Early in the season there are lots of shades of green and then more colors come a bit later. The baby lettuces are greens and reds, collards and spinach and raab are yet other shades of green, and early cucumbers follow. Not since the huge box of Crayola crayons have there been such luscious shades to choose from for dinner!

Some of the vegetables are “tougher,” if you will. Collards are not as tender as baby lettuce and spinach. Collards and raab need to be cooked! Everything else could be finger food! And they all feel different on the tongue: some melt away, some need more chewing, and some can be nearly liquid (try an arugula pesto sometime.)

Early cucumbers

Taste? Sweet cucumbers and peppery arugula and semi-bitter raab. Mix arugula with a hot pasta and chick peas for a very nourishing dish.

The anticipation of the salad for dinner or the grilled everything to accompany (select a protein) may influence what you select each week. Try grilling romaine for your salad! Stuff a zucchini. Grill carrots and onions.  Add any or all to your salad base or eat them cold during the week.

If you’d like to anticipate the harvests and plan for new cooking adventures, check out the normal pattern of produce availability here. But if you are content to plan for just the week at hand, be sure to check our updated list for the week before you arrive at pick-up.

Flowers for Everyone: Tell Your Friends and Neighbors (PYO Flower Share)

An example of a first-week share from 2017

Again this year we are pleased to offer a pick-your-own flower share for non-CSA community members. (NOTE: If you are a member of the CSA and have signed up for your summer share, you will have flowers included in your weekly pick-ups.)

Many people grow what they need for vegetables at home or are members of other CSAs or simply shop farmers' markets for their produce. But fresh flowers are not always available or may not grow well at home. Some home gardeners are better at vegetables than flowers, or we may have too much shade for robust cutting gardens, or it's just nicer to have a wider variety of colorful stems to select from ICF!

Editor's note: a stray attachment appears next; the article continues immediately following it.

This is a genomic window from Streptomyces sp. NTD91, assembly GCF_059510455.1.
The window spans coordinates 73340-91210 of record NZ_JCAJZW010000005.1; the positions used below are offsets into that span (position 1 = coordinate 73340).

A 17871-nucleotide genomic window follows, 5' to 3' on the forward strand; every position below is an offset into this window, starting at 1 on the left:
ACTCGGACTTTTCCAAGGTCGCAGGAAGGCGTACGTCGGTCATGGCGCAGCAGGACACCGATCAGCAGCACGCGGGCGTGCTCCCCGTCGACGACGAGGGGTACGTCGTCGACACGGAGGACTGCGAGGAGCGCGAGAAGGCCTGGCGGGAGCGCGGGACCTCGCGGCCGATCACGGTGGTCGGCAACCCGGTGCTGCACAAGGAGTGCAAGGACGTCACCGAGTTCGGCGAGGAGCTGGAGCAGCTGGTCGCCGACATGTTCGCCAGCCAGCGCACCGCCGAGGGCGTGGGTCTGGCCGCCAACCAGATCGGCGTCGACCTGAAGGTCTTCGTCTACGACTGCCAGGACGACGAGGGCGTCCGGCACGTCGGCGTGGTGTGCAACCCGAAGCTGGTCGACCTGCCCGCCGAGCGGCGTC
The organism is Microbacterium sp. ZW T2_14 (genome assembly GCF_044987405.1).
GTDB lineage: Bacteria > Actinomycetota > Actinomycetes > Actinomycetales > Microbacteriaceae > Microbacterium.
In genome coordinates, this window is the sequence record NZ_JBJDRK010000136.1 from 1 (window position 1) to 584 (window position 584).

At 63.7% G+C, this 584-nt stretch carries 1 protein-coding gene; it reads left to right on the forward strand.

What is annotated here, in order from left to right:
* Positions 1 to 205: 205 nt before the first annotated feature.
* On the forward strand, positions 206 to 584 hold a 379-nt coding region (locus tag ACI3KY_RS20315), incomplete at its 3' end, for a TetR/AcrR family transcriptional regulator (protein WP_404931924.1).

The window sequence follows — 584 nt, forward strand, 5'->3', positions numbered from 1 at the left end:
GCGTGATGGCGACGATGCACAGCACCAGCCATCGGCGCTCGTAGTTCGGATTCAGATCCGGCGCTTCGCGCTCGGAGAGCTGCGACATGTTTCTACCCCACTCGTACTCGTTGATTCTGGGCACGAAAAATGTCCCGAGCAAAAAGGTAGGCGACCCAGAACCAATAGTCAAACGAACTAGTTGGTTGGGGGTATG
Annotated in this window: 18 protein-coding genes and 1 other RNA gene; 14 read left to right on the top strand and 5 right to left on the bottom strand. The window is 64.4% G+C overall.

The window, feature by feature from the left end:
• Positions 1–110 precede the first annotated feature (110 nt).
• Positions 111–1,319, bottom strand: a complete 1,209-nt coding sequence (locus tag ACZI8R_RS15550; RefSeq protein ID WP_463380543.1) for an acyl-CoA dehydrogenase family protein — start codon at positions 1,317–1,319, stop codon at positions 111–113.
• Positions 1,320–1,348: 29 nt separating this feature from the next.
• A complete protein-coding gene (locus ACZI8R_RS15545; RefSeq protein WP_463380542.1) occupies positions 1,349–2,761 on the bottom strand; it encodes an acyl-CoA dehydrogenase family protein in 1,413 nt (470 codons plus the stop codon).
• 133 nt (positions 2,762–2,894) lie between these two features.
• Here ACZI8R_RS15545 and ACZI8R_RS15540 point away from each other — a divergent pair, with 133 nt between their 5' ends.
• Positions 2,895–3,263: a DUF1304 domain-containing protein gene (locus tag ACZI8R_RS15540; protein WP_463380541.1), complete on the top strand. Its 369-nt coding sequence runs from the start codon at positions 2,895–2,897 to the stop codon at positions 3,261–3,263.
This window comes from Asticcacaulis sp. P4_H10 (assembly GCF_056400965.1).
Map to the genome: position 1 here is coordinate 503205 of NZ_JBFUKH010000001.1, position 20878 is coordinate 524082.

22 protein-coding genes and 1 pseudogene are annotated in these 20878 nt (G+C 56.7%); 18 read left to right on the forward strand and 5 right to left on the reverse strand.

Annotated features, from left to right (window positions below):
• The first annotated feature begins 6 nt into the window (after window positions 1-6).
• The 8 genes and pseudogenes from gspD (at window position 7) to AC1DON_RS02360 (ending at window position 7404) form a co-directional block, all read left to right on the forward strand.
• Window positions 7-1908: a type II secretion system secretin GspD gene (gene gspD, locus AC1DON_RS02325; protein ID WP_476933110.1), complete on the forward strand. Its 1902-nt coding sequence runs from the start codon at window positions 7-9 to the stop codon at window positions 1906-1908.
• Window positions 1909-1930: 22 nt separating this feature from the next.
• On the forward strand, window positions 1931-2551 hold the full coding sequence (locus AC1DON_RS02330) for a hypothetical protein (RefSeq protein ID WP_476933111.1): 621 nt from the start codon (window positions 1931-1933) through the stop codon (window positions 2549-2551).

We will offer a 10 week flower share which starts July 8. The flower fields are always accessible for picking 20 stems once weekly. Once you have signed up we'll contact you for a brief orientation to the fields and process.

Prepayment of $107 is required ($100 plus 7% sales tax) and may be mailed to ICF, 128 Intervale Rd, Burlington, VT  05401.

Sign up here for your blooms and please feel free to share with your friends, neighbors, and colleagues. You do not have to be a CSA member to sign up for flowers.



Complete Your Veggie Share: Bread, Eggs, and Cheese

We cannot live by veggies alone…we need bread and cheese at the very least to make a picnic!

As we’ve done for many years, we partner with local producers of goat cheese, eggs, and artisan bread which you can pre-order and pick up at the same time as you gather your vegetable share. We do have a few extra of each item we will sell on site each week, but if you want to be assured of your favorite we encourage pre-ordering.

Photo from O Bread web site

This year we are excited to offer a selection of certified-organic bread from O Bread in Shelburne.  Prices vary by type, and we’ll be testing out which loaves are popular – please let us know your favorites! For now, all loaves will be cash (or on account) sales. If we get a sense of favorites we will do pre-orders as usual.

Returning will be free-range, pastured non-organic eggs from Jericho Settlers Farm, in Jericho. Available by the share and the dozen at $5.50/dozen. 

Since 2003, Does’ Leap Farm in East Fairfield has provided ICF members with a rotating selection of several certified-organic fresh and aged goat cheeses by the share or $8 each Samples will be available during the first pick-up week.